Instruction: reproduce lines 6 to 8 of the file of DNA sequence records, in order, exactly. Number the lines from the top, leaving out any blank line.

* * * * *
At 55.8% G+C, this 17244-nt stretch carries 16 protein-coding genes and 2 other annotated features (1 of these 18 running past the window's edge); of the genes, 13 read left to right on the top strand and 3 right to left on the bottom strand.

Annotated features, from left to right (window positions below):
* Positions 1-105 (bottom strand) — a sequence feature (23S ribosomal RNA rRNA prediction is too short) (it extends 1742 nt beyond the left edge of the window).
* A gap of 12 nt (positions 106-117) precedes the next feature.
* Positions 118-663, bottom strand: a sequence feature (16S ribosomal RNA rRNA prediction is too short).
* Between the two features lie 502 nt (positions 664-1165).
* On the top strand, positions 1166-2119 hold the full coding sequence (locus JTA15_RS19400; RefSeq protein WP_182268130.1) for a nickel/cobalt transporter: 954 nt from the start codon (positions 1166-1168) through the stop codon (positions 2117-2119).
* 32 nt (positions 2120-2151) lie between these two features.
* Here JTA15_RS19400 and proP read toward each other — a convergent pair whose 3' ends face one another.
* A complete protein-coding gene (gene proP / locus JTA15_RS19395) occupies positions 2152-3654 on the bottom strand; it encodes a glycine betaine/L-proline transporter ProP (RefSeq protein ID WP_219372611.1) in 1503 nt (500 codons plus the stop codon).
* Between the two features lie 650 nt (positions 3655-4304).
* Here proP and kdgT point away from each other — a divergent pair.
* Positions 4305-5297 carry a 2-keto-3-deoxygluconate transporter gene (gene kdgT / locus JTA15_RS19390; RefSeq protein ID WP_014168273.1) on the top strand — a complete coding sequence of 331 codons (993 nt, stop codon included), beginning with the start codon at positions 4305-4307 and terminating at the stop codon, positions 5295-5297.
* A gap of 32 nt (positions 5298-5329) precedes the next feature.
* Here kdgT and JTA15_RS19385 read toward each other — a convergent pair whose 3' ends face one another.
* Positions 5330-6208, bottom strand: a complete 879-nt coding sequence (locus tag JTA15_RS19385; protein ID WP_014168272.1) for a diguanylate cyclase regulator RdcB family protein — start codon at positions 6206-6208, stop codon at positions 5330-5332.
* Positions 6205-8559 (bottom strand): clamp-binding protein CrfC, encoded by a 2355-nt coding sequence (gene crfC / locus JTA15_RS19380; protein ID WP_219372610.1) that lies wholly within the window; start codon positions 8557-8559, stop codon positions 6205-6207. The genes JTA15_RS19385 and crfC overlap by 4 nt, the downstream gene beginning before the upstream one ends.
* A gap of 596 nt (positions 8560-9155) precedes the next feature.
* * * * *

* Between the two features lie 502 nt (positions 664-1165).
* On the top strand, positions 1166-2119 hold the full coding sequence (locus JTA15_RS19400; RefSeq protein WP_182268130.1) for a nickel/cobalt transporter: 954 nt from the start codon (positions 1166-1168) through the stop codon (positions 2117-2119).
* 32 nt (positions 2120-2151) lie between these two features.